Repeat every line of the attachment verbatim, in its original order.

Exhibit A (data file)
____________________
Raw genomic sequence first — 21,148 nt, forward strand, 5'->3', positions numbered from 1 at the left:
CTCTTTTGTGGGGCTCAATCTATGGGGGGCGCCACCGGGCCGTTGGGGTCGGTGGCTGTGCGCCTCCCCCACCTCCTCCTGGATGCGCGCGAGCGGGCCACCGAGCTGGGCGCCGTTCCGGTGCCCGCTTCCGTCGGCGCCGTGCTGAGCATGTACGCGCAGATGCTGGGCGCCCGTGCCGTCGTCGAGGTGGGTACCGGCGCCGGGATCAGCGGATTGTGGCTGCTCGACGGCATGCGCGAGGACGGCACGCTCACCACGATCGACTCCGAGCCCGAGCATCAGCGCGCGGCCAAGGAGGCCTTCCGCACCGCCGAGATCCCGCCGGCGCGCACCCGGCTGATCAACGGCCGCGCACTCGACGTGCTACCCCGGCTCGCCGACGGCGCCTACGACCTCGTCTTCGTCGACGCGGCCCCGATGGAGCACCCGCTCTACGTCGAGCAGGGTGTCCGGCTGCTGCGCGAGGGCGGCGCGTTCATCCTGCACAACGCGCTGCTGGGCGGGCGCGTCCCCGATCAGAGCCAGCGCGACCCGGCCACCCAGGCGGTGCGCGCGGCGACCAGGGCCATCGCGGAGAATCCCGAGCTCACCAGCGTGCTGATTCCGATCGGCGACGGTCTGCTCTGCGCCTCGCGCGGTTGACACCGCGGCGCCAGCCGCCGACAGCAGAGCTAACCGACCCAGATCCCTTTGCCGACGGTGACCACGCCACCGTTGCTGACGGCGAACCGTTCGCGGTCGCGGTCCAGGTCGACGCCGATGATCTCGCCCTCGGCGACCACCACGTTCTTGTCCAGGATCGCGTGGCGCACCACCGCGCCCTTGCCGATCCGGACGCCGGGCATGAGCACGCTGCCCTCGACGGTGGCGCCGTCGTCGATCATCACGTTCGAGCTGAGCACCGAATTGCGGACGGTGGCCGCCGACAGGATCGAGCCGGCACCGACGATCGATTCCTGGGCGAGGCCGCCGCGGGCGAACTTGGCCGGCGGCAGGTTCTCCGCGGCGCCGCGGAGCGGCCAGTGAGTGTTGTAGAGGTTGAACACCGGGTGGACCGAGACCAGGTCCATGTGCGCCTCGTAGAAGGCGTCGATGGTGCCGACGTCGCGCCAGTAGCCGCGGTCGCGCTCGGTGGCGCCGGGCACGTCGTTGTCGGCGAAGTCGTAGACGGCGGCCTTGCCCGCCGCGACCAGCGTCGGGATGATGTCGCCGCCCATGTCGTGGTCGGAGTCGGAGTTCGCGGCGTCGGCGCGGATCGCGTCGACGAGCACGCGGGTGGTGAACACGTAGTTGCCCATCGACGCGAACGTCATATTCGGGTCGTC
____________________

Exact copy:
Raw genomic sequence first — 21,148 nt, forward strand, 5'->3', positions numbered from 1 at the left:
CTCTTTTGTGGGGCTCAATCTATGGGGGGCGCCACCGGGCCGTTGGGGTCGGTGGCTGTGCGCCTCCCCCACCTCCTCCTGGATGCGCGCGAGCGGGCCACCGAGCTGGGCGCCGTTCCGGTGCCCGCTTCCGTCGGCGCCGTGCTGAGCATGTACGCGCAGATGCTGGGCGCCCGTGCCGTCGTCGAGGTGGGTACCGGCGCCGGGATCAGCGGATTGTGGCTGCTCGACGGCATGCGCGAGGACGGCACGCTCACCACGATCGACTCCGAGCCCGAGCATCAGCGCGCGGCCAAGGAGGCCTTCCGCACCGCCGAGATCCCGCCGGCGCGCACCCGGCTGATCAACGGCCGCGCACTCGACGTGCTACCCCGGCTCGCCGACGGCGCCTACGACCTCGTCTTCGTCGACGCGGCCCCGATGGAGCACCCGCTCTACGTCGAGCAGGGTGTCCGGCTGCTGCGCGAGGGCGGCGCGTTCATCCTGCACAACGCGCTGCTGGGCGGGCGCGTCCCCGATCAGAGCCAGCGCGACCCGGCCACCCAGGCGGTGCGCGCGGCGACCAGGGCCATCGCGGAGAATCCCGAGCTCACCAGCGTGCTGATTCCGATCGGCGACGGTCTGCTCTGCGCCTCGCGCGGTTGACACCGCGGCGCCAGCCGCCGACAGCAGAGCTAACCGACCCAGATCCCTTTGCCGACGGTGACCACGCCACCGTTGCTGACGGCGAACCGTTCGCGGTCGCGGTCCAGGTCGACGCCGATGATCTCGCCCTCGGCGACCACCACGTTCTTGTCCAGGATCGCGTGGCGCACCACCGCGCCCTTGCCGATCCGGACGCCGGGCATGAGCACGCTGCCCTCGACGGTGGCGCCGTCGTCGATCATCACGTTCGAGCTGAGCACCGAATTGCGGACGGTGGCCGCCGACAGGATCGAGCCGGCACCGACGATCGATTCCTGGGCGAGGCCGCCGCGGGCGAACTTGGCCGGCGGCAGGTTCTCCGCGGCGCCGCGGAGCGGCCAGTGAGTGTTGTAGAGGTTGAACACCGGGTGGACCGAGACCAGGTCCATGTGCGCCTCGTAGAAGGCGTCGATGGTGCCGACGTCGCGCCAGTAGCCGCGGTCGCGCTCGGTGGCGCCGGGCACGTCGTTGTCGGCGAAGTCGTAGACGGCGGCCTTGCCCGCCGCGACCAGCGTCGGGATGATGTCGCCGCCCATGTCGTGGTCGGAGTCGGAGTTCGCGGCGTCGGCGCGGATCGCGTCGACGAGCACGCGGGTGGTGAACACGTAGTTGCCCATCGACGCGAACGTCATATTCGGGTCGTC